Contributor Post Created with Sketch. Recommended by Ricochet Members Created with Sketch. Utterly Absurd

 

In 1914, in his novel The World Set Free, H.G. Wells wrote of a future featuring “atomic bombs,” in which “it was a matter of common knowledge that a man could carry about in a handbag an amount of latent energy sufficient to wreck half a city.” That was thirty-one years before Trinity — before the detonation of the first atomic weapon in the sands of southern New Mexico.

Ray Bradbury’s dystopian novel Fahrentheit 451, written in 1953, described ear-buds, those ubiquitous little earphones everyone wears today. He called them “seashells,” but we’d recognize them today — as we would the insular cocoon they created for the perpetually distracted wife of that novel’s protagonist.

Arthur C. Clarke predicted the geostationary orbit, that distance from the Earth, about 22,236 miles, at which a satellite will circle the planet precisely once each day, and so appear fixed in the sky above the same point on the Earth’s equator. He introduced this idea in 1945, more than a decade before the Russians shocked the world by placing the first artificial satellite, the short-lived Sputnik, in a far lower orbit. (In 1960, Clarke would feature the still-nonexistent geosynchronous communication satellite in his short story I Remember Babylon, which presaged, among other things, satellite television and broadband pornography.)

Science fiction writers predict the future. That’s their job. They get it wrong more often than right (a good thing, considering the prominent role of alien invasions and global catastrophes in the genre) but they do sometimes get it right, or get it wrong, but in ways that foreshadow our evolving reality.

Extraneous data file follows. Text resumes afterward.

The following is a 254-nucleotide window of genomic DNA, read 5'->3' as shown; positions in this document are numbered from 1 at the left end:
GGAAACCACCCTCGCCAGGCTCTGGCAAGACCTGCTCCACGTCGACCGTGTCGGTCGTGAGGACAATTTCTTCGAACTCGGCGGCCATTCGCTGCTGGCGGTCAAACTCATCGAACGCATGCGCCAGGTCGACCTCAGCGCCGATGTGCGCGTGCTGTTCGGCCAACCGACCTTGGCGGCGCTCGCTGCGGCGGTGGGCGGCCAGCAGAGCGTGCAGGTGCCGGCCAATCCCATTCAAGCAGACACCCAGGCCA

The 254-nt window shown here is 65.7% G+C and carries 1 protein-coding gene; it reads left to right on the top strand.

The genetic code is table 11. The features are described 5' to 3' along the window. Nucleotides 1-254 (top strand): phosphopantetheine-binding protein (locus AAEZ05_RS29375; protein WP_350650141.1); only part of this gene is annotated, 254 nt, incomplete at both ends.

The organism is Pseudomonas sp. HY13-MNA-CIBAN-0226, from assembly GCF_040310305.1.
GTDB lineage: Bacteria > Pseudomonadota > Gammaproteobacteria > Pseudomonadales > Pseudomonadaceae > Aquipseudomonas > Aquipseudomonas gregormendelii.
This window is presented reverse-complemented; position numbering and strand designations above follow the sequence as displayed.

H.G. Wells, Ray Bradbury, and Arthur C. Clarke are acknowledged giants of science fiction. Not so Albert Teichner, a World War II veteran who most likely passed away in 1989, though biographical information is scarce. But the handful of stories Teichner wrote includes Cerebrum, a fanciful account of Facebook and Snapchat which he penned in 1963.

No, of course, it isn’t really about modern social media, nor even the internet. But it does imagine a future in which everyone is networked with everyone else, their instant messaging coordinated by a central switching authority called, prosaically enough, “Central Switching.” It’s a world in which people are constantly connected, are distracted from the world around them by their non-stop mental messaging, and, having instantaneous access to every fact, know less and less, and grow lazier with each passing year.

Most interestingly, it’s a world in which one can be cut off from the great switching center, isolated from the perpetual stream of information and communication, and, so disconnected, become a social outcast and pariah.